The parties here agree that claim 10 is anticipated by the parent application if the priority issue is resolved against OrthoAccel. J.A. 1213 n.1. The issue on appeal is thus whether Propel presented sufficient evidence that claim 10 was not entitled to claim priority to the parent application for the district court to place the burden on OrthoAccel to demonstrate a likelihood of success on the invalidity issue at trial. We conclude that it did.

OrthoAccel argues that the district court abused its discretion by “disregarding” the presumption of validity and shifting the burden to OrthoAccel to demonstrate validity when, according to OrthoAccel, Propel “produced no evidence of invalidity whatsoever.” Appellant's Br. 26. We disagree. In opposing OrthoAccel's motion for a preliminary injunction, Propel pointed to the provisional and parent applications, which only disclosed time periods of “approximately” and “about” twenty minutes, and contended that these disclosures provided insufficient written description support for durations of “1–20 minutes daily.” J.A. 416. Despite OrthoAccel's arguments to the contrary, see Appellant's Br. 28; Reply Br. 10–14, this intrinsic evidence is a sufficient basis for the district court's finding that Propel adequately challenged the validity of the ’184 patent at the preliminary injunction stage. Although factual disputes about the disclosures of the provisional and parent applications may have existed, that alone did not require the district court to go beyond the intrinsic record and rely on expert testimony to resolve these disputes. See Titan Tire, 566 F.3d at 1379 (explaining that at the preliminary injunction stage, a district court may be required “to make its decision based on less than a complete record or on disputed facts whose eventual determination will require trial” (citing Univ. of Tex., v. Camenisch, 451 U.S. 390, 395, 101 S.Ct. 1830, 68 L.Ed.2d 175 (1981) and New England Braiding Co. v. A.W. Chesterton Co., 970 F.2d 878, 883 (Fed. Cir. 1992))). The district court here correctly relied on evidence from the prosecution history of the ’184 patent to require OrthoAccel to rebut the challenge to the validity of claim 10.

Propel also relied on the testimony of its expert, Dr. Yadav, who opined that a person of ordinary skill in the art “would not interpret ‘about 20 minutes’ to include anything but slight variations from 20 minutes.” J.A. 416–17. OrthoAccel concedes that Propel submitted two expert declarations. Appellant's Br. 30. OrthoAccel nonetheless contends that this testimony is “legally meaningless” because the district court did not cite to it in its decision, and because the expert did not consider the entirety of the provisional and parent applications. Id. at 30–32. These arguments are without merit. First, there is no requirement that the district court expressly cite to every piece of evidence. Plant Genetic Sys., N.V. v. DeKalb Genetics Corp., 315 F.3d 1335, 1343 (Fed. Cir. 2003); see also Medtronic, Inc. v. Daig Corp., 789 F.2d 903, 906 (Fed. Cir. 1986) (“We presume that a fact finder reviews all the evidence presented unless he explicitly expresses otherwise.”). Rather, the district court need only provide sufficient support for its factual findings to demonstrate that those findings were not “clearly erroneous.” Titan Tire, 566 F.3d at 1375. The district court did so here.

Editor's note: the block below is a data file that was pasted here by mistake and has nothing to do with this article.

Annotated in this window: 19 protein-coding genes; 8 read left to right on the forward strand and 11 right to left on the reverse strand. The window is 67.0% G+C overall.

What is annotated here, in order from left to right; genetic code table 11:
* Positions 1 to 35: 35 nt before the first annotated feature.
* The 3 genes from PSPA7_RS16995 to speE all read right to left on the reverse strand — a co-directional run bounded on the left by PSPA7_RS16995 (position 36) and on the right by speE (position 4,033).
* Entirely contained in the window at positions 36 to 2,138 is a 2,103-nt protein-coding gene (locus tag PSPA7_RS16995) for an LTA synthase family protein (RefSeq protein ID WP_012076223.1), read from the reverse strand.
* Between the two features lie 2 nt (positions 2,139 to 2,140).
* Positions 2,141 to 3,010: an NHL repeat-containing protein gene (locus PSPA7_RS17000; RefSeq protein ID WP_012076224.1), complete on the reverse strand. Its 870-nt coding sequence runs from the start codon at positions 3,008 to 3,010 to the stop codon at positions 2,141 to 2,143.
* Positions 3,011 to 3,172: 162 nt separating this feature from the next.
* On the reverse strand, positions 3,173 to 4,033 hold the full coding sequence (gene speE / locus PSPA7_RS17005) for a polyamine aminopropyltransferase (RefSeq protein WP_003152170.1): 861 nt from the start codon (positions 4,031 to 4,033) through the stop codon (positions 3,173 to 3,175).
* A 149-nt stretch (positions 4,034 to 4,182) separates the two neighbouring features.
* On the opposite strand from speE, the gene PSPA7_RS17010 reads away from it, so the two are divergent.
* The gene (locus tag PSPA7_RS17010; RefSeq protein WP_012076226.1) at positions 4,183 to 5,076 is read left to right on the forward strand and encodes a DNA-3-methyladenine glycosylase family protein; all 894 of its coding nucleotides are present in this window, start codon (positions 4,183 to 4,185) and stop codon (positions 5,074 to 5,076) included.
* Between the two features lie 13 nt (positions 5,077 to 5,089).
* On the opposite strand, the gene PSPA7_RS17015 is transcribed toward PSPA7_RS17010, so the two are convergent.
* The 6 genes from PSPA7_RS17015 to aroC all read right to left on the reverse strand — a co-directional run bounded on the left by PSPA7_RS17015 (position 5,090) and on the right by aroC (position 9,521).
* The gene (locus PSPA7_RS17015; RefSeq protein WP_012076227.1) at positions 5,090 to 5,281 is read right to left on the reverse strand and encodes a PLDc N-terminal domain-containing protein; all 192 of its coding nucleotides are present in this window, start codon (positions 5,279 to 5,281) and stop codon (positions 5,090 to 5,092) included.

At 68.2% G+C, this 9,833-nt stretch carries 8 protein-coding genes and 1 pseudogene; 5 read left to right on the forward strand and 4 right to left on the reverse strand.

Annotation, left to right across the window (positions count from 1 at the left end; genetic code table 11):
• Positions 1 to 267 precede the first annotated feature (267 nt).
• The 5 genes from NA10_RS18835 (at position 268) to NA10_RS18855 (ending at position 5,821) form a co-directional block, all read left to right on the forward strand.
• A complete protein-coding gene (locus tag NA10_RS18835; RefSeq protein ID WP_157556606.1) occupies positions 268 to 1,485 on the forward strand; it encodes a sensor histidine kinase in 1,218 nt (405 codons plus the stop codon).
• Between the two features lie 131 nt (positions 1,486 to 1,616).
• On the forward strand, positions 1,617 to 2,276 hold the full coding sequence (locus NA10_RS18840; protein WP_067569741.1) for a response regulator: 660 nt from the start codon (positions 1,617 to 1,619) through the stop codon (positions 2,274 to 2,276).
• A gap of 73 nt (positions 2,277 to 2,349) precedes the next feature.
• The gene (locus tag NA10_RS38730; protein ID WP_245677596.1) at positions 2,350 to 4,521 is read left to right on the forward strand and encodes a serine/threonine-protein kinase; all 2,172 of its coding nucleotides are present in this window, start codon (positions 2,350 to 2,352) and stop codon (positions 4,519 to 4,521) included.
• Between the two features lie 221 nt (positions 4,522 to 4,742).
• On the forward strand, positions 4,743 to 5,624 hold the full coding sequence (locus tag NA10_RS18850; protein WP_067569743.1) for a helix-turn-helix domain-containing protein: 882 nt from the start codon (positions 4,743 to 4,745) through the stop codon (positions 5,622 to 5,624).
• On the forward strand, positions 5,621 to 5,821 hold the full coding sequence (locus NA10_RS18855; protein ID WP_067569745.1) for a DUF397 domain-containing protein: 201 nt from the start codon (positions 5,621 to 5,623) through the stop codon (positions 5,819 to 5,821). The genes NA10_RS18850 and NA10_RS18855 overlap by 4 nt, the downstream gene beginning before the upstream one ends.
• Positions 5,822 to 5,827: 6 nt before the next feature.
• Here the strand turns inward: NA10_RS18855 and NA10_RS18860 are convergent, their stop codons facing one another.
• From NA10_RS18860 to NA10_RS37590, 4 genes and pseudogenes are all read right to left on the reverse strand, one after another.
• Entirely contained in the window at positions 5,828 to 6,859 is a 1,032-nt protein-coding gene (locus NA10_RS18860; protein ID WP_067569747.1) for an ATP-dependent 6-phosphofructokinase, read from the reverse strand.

Second, OrthoAccel's challenge to Propel's expert testimony fails because Dr. Yadav considered both the provisional and parent applications in his analysis. See J.A. 514–15. The remainder of OrthoAccel's arguments attack the weight and credibility of Dr. Yadav's testimony, which we do not reweigh on appeal. Nutrinova Nutrition Specialties & Food Ingredients GmbH v. Int'l Trade Comm'n, 224 F.3d 1356, 1359 (Fed. Cir. 2000) (explaining that an appellate court does not reweigh the evidence or reconsider the credibility of the witnesses).


We have considered OrthoAccel's remaining arguments and find them unpersuasive. We conclude that in light of Propel's challenge to the validity of the ’184 patent, the district court did not abuse its discretion by requiring OrthoAccel to prove at the preliminary injunction stage that it was more likely than not to prevail on the invalidity issue at trial. We also conclude on the record before us that the district court correctly found that OrthoAccel did not meet that burden.3 We therefore affirm the district court's denial of OrthoAccel's motion for a preliminary injunction.



Each party shall bear its own costs.


1.   Section 102(b) was amended by the Leahy–Smith America Invents Act (“AIA”). See Pub. L. No. 112–29, § 3(c), 125 Stat. 284, 287 (2011). Because the ’184 patent has an effective filing date prior to March 16, 2013, the effective date of the AIA, the pre-AIA version of § 102(b) applies. Pre-AIA § 102(b) provided that “[a] person shall be entitled to a patent unless ․ the invention was patented or described in a printed publication in this or a foreign country ․ more than one year prior to the date of the application for patent in the United States.” 35 U.S.C. § 102(b) (2006).

2.   Propel also argued that a preliminary injunction should not be granted because OrthoAccel was unlikely to succeed in proving infringement. J.A. 22–23, 418–19. The district court's rulings on the subject of infringement, however, are not at issue on appeal.

3.   Propel asks us to go a step further and hold that claim 10 is anticipated by the parent application. Appellee's Br. 25. Given that this case is at the preliminary injunction stage, the district court correctly did not resolve the question of validity, see Titan Tire, 566 F.3d at 1377, and we decline to do so in the first instance.

Reyna, Circuit Judge.